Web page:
Blue Spruce lost blue color and losing needles rapidly

Discussion in 'Gymnosperms (incl. Conifers)' started by lawnplugger, Aug 30, 2008.

  1. lawnplugger

    lawnplugger Member

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    If this is not posted in the correct location please advise - thanks!

    I have a blue spruce about 20 years which has lost its blue color and needles this year. I always have some needle loss but this year has been more then normal and the tree is really starting to thin so I am going to assume that this tree may be dying. 3 Years ago I removed the sod around the tree and put a round retaining wall around it. Within this wall I have planted flowers. This year I added some top, peat and manure for the flowers planted underneath of this tree. The flowers are watered buy a netphin (sp?) water system that lies just below the surface of the flower bed as well as sprayers that water the top of the flowers. My thoughts are this new retaining or the amount of water the tree now gets may be the issue. When I had grass planted under the tree the lawn was watered 3 times a week for 20 minutes. With the flowers that area underneath of the tree now gets 5 minutes of water per day. Also the soil around the tree is about 6 inches higher then it was when it had grass around it.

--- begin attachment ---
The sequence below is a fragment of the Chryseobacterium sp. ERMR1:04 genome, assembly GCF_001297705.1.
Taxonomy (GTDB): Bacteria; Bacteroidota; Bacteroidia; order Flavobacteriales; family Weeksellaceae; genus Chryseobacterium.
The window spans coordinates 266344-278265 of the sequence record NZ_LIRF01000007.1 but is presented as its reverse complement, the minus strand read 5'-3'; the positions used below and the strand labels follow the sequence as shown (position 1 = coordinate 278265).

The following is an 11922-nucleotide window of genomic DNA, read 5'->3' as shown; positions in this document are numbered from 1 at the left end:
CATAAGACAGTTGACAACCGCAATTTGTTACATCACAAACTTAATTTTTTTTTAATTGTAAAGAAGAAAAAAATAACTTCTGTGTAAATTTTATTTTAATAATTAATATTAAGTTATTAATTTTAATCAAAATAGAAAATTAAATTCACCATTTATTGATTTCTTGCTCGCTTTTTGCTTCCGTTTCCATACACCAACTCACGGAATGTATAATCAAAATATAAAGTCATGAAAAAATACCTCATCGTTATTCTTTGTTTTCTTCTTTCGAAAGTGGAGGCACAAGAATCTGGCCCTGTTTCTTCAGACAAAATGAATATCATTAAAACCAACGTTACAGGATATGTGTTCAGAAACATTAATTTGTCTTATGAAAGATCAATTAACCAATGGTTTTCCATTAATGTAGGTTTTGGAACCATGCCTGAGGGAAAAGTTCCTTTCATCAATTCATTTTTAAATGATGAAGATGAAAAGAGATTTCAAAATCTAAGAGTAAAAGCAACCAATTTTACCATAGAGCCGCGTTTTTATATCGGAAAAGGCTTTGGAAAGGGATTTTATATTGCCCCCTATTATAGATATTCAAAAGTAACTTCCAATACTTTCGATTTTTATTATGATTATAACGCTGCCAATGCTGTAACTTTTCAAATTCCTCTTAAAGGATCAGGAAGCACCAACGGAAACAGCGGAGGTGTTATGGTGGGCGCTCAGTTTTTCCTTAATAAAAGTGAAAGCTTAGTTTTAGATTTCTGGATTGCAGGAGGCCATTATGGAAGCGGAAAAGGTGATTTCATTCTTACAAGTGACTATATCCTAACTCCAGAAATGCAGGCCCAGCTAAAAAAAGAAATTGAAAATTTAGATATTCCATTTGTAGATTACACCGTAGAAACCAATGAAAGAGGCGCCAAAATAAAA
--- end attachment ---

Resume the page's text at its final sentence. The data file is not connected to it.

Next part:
The needles look very dry.
    The pine cones are few and look shriveled up and dry.
    Other blue spruces in the neighborhood look healthy.
    there is a bit of dicoloration on the tree truck on the top half

    Could adding 6 inches of soil around be not allowing enough oxygen to the tree.
    Could daily short watering be not getting enough water to the roots. The retaining wall around the tree was done 3 years ago but this is the first year we have seen a problem.
    Could the top, peat and manure not be a good mix for this tree. I have grown flowers there every year for the past 3 years but this is the first year I added manure which has done wonders for the flowers.

    I have added some pictures. I am having problems getting a decent quality up close picture. One picture is what the dried up (very small) pine cones look like

    Thanks for any ideas
     

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  2. Michael F

    Michael F Esteemed Contributor Forums Moderator 10 Years

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    It might survive, but the chances aren't good. Sorry to say so, but the cause is the damage to the roots when you put in that brick surround.